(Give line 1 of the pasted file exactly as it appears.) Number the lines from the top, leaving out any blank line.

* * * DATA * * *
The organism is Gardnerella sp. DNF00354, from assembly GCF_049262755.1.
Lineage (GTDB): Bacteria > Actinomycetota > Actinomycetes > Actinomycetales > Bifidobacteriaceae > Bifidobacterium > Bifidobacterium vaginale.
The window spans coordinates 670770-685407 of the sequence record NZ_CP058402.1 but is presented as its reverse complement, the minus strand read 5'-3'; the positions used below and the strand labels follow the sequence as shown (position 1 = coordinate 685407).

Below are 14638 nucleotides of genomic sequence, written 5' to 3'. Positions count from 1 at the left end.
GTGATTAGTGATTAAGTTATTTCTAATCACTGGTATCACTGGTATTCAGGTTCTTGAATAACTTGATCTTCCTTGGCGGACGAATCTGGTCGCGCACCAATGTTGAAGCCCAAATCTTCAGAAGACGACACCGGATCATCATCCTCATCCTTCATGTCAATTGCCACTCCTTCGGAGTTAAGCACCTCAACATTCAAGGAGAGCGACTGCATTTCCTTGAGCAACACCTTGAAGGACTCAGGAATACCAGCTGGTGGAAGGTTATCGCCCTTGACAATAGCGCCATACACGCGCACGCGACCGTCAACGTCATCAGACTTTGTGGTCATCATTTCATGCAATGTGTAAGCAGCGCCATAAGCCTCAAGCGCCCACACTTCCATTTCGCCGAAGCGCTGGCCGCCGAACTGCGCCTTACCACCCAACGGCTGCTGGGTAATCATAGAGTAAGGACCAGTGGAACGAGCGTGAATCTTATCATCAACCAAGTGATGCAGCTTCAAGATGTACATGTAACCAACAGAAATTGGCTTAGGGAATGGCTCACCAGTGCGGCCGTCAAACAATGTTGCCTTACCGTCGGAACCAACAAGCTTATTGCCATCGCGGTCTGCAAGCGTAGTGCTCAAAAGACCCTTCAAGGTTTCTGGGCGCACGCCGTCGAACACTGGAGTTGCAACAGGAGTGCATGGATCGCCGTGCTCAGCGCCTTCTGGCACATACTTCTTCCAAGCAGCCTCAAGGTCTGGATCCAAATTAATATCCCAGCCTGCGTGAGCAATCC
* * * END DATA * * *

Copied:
The organism is Gardnerella sp. DNF00354, from assembly GCF_049262755.1.